At Selim Hill Tea Estate, the sun is setting — bathing the hills in an amazing pink and orange glow as I walk in through the swing doors of the bungalow. My room has a cast-iron fireplace, an attached bath and windows overlooking the garden and hills. The living room area has windows along all the walls and shelves full of old and new books and magazines. The resident chef Neema Subbah is on hand to rustle up great food — from pancakes to aloo parathas.

I settle for a bowl of steaming vegetable momos in soup. My dinner companion is the colourful estate manager, Rohit Singh Rathore. He has a BSc in agriculture and was formerly with the Indo-Tibetan Border Police. He regales me with tales of wildlife in the area — bears, leopards, snakes (“I caught a king cobra recently, the capture’s up on YouTube”), film shoots on the estate (“they nearly shot the Priyanka Chopra-Ranbir Kapoor film ‘Barfi’ here. I wanted the part of the estate manager”) and a list of visitors to the area (“who was that freedom fighter ... yes, Subhash Bose, his elder brother used to live here and so did Rabindranath Tagore”), before moving on to tea.

“Darjeeling district has more than 80 tea estates and every valley produces tea with a distinctive taste,” Rathore says, as he gives me a crash course on Darjeeling tea. “The altitude, the moisture, the wind direction — everything contributes to the unique taste.”

The taste is why Darjeeling tea is considered to be among the best in the world. Braving hairpin drives on wet roads, and possible extermination through landslides, may seem too much for a cup of tea. But then Darjeeling tea is considered the best. It fetches record prices at auctions worldwide. An organic muscatel variety from here recently sold for Rs50,000 (Dh3,355) a kilogram at an auction in Beijing.

A colonial legacy

I read somewhere that Selim Hill Tea Estate was set up by a British planter (enigmatically named “Mr Henry”) sometime in 1800. Some of his descendants had visited the estate recently, with his old pictures of Henry at the bungalow. The Darjeeling tea industry is a colonial legacy. So is the town of Darjeeling. It is one of the several former hill stations set up by the British to escape from the heat of the plains. Across all these hill stations, botanical gardens were set up by the British to test new cash crops. It is believed that the British brought tea to Darjeeling sometime in mid-1800s. They used seeds from China (Camellia sinensis) for experimental tea planting. It was a success and soon tea brought in good revenues as an export commodity in Britain and new colonies.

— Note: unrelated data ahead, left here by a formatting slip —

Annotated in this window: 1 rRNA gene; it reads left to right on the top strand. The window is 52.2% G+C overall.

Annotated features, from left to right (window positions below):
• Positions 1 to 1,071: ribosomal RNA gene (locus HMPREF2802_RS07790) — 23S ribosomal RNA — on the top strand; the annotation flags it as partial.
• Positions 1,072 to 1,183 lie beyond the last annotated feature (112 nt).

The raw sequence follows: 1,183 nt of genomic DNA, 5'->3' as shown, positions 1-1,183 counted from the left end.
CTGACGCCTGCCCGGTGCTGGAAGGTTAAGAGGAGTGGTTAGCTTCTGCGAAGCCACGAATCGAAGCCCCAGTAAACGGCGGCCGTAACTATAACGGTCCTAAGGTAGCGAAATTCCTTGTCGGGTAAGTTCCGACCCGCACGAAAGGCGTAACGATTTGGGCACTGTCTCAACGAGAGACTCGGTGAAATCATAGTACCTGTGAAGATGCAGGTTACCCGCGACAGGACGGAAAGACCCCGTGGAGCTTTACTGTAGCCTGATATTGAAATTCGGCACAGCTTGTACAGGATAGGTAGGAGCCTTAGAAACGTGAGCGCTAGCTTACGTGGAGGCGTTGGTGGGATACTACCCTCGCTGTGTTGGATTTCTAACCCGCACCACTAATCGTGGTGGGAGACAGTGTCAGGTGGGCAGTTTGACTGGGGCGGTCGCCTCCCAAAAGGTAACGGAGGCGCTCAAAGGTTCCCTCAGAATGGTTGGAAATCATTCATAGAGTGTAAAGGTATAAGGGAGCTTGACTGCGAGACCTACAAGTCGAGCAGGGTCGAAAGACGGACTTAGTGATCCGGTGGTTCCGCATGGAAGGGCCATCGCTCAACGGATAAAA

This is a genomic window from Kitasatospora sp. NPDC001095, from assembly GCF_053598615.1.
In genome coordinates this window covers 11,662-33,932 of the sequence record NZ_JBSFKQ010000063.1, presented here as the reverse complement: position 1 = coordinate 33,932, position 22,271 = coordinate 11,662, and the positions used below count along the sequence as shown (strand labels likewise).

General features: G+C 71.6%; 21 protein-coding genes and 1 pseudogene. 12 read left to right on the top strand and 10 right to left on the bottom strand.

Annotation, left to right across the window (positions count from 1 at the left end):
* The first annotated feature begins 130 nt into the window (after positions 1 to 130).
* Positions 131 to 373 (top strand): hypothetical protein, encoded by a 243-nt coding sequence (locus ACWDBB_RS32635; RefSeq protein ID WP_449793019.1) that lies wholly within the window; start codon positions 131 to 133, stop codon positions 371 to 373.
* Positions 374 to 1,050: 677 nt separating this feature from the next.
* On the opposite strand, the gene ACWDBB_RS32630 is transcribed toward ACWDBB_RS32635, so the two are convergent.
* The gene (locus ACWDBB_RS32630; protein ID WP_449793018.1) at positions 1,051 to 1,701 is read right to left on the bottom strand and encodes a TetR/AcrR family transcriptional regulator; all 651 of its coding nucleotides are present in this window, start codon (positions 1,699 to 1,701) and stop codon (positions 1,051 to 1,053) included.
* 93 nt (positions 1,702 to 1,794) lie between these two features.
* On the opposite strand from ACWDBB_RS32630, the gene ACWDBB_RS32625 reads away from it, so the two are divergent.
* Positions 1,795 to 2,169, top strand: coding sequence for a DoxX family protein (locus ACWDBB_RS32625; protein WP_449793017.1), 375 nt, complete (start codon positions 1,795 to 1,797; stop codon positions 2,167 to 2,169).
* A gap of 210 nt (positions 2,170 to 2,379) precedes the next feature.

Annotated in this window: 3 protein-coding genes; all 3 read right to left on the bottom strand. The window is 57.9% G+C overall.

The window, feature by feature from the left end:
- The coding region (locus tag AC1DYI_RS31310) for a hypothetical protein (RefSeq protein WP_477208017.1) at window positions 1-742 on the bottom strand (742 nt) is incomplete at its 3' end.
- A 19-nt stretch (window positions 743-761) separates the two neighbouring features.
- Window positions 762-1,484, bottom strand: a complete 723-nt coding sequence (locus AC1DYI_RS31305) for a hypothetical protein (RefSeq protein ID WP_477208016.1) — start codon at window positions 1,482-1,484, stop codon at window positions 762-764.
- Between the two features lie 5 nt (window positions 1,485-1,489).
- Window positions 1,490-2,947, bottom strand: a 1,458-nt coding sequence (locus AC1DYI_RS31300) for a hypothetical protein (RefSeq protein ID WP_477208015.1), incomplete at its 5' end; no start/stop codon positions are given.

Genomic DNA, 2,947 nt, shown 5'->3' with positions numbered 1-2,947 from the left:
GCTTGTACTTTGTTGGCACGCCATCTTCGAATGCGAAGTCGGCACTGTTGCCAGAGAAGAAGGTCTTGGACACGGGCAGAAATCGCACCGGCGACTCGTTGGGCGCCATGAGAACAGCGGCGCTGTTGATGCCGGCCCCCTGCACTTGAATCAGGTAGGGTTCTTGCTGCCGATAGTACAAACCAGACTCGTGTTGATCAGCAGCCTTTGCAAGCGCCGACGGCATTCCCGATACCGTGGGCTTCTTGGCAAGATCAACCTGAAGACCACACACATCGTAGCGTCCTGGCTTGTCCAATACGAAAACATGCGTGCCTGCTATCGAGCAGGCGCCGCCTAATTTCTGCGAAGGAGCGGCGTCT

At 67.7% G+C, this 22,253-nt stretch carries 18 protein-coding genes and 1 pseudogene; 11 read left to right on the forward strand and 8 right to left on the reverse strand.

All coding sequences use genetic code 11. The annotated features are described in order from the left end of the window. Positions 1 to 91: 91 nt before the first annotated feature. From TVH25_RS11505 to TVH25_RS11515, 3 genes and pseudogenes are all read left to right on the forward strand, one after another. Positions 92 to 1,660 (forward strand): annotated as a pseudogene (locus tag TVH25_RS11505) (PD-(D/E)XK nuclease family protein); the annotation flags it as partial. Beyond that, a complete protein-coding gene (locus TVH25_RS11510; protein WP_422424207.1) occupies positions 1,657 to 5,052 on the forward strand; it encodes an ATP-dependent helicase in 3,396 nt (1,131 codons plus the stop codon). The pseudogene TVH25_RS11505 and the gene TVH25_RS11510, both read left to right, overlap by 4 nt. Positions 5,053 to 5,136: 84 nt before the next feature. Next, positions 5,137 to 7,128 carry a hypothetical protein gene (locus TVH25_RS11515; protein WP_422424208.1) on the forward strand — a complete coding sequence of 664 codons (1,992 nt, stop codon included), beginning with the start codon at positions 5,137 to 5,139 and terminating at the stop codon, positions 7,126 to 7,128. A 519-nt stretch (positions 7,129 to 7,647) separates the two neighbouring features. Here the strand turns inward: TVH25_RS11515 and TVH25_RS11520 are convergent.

Most of the tea in Darjeeling comes from China bushes, many of which can qualify for heritage status. At Selim Hill, the bushes date back to 1860.

Today Darjeeling produces nearly 10 million kilograms of tea annually. Of this, 40 per cent is exported. The rest are called “rain teas”, and do not get good prices in the global market. The entire district seems to be oriented towards tea.

As I drive up the hills, plantations and signs of tea estates dot the countryside. Driving into Darjeeling town, small and big shops all sell the commodity that seems to have put Darjeeling on the world map. At the famous Nathmulls tearoom on Darjeeling town’s Chowrasta, I am invited to taste from a wide variety of tea stored in glass jars. A 60-gram packet of Adam’s Glee Flowering White Tea sells for Rs1,035. A 125-gram packet of Pride of Darjeeling Rare Second Flush (limited production) sells for Rs1,590. I find traces of the colonial hangover at Glenary’s, a century-old café which serves up a legendary high tea complete with scones and other teatime treats.